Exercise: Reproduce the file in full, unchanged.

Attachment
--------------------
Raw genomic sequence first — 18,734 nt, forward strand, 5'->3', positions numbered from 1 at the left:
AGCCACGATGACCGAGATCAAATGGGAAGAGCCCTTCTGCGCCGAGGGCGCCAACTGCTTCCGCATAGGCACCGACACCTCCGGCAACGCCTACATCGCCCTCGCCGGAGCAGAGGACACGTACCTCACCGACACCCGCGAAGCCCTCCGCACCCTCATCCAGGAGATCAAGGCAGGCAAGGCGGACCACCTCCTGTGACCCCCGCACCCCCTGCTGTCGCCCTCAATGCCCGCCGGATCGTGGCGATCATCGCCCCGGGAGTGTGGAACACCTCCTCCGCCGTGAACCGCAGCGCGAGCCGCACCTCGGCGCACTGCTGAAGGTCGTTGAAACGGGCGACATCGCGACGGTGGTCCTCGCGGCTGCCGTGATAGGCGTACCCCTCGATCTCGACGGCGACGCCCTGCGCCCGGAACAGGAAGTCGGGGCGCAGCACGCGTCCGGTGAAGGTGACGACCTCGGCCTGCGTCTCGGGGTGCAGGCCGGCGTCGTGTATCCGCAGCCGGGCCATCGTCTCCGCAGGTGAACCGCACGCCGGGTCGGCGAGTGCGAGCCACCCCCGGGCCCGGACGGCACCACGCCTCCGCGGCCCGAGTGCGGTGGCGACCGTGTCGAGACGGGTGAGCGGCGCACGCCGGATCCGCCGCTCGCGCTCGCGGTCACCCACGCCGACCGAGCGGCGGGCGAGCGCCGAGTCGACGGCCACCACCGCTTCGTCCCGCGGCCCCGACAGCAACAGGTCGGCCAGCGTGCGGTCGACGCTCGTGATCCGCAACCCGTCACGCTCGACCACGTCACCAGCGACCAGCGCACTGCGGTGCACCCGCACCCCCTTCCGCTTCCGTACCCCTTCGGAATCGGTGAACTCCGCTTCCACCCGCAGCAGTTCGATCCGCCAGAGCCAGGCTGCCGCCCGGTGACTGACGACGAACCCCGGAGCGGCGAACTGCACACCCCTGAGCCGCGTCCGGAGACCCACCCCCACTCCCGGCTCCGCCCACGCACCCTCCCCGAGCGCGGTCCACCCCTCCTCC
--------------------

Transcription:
Raw genomic sequence first — 18,734 nt, forward strand, 5'->3', positions numbered from 1 at the left:
AGCCACGATGACCGAGATCAAATGGGAAGAGCCCTTCTGCGCCGAGGGCGCCAACTGCTTCCGCATAGGCACCGACACCTCCGGCAACGCCTACATCGCCCTCGCCGGAGCAGAGGACACGTACCTCACCGACACCCGCGAAGCCCTCCGCACCCTCATCCAGGAGATCAAGGCAGGCAAGGCGGACCACCTCCTGTGACCCCCGCACCCCCTGCTGTCGCCCTCAATGCCCGCCGGATCGTGGCGATCATCGCCCCGGGAGTGTGGAACACCTCCTCCGCCGTGAACCGCAGCGCGAGCCGCACCTCGGCGCACTGCTGAAGGTCGTTGAAACGGGCGACATCGCGACGGTGGTCCTCGCGGCTGCCGTGATAGGCGTACCCCTCGATCTCGACGGCGACGCCCTGCGCCCGGAACAGGAAGTCGGGGCGCAGCACGCGTCCGGTGAAGGTGACGACCTCGGCCTGCGTCTCGGGGTGCAGGCCGGCGTCGTGTATCCGCAGCCGGGCCATCGTCTCCGCAGGTGAACCGCACGCCGGGTCGGCGAGTGCGAGCCACCCCCGGGCCCGGACGGCACCACGCCTCCGCGGCCCGAGTGCGGTGGCGACCGTGTCGAGACGGGTGAGCGGCGCACGCCGGATCCGCCGCTCGCGCTCGCGGTCACCCACGCCGACCGAGCGGCGGGCGAGCGCCGAGTCGACGGCCACCACCGCTTCGTCCCGCGGCCCCGACAGCAACAGGTCGGCCAGCGTGCGGTCGACGCTCGTGATCCGCAACCCGTCACGCTCGACCACGTCACCAGCGACCAGCGCACTGCGGTGCACCCGCACCCCCTTCCGCTTCCGTACCCCTTCGGAATCGGTGAACTCCGCTTCCACCCGCAGCAGTTCGATCCGCCAGAGCCAGGCTGCCGCCCGGTGACTGACGACGAACCCCGGAGCGGCGAACTGCACACCCCTGAGCCGCGTCCGGAGACCCACCCCCACTCCCGGCTCCGCCCACGCACCCTCCCCGAGCGCGGTCCACCCCTCCTCC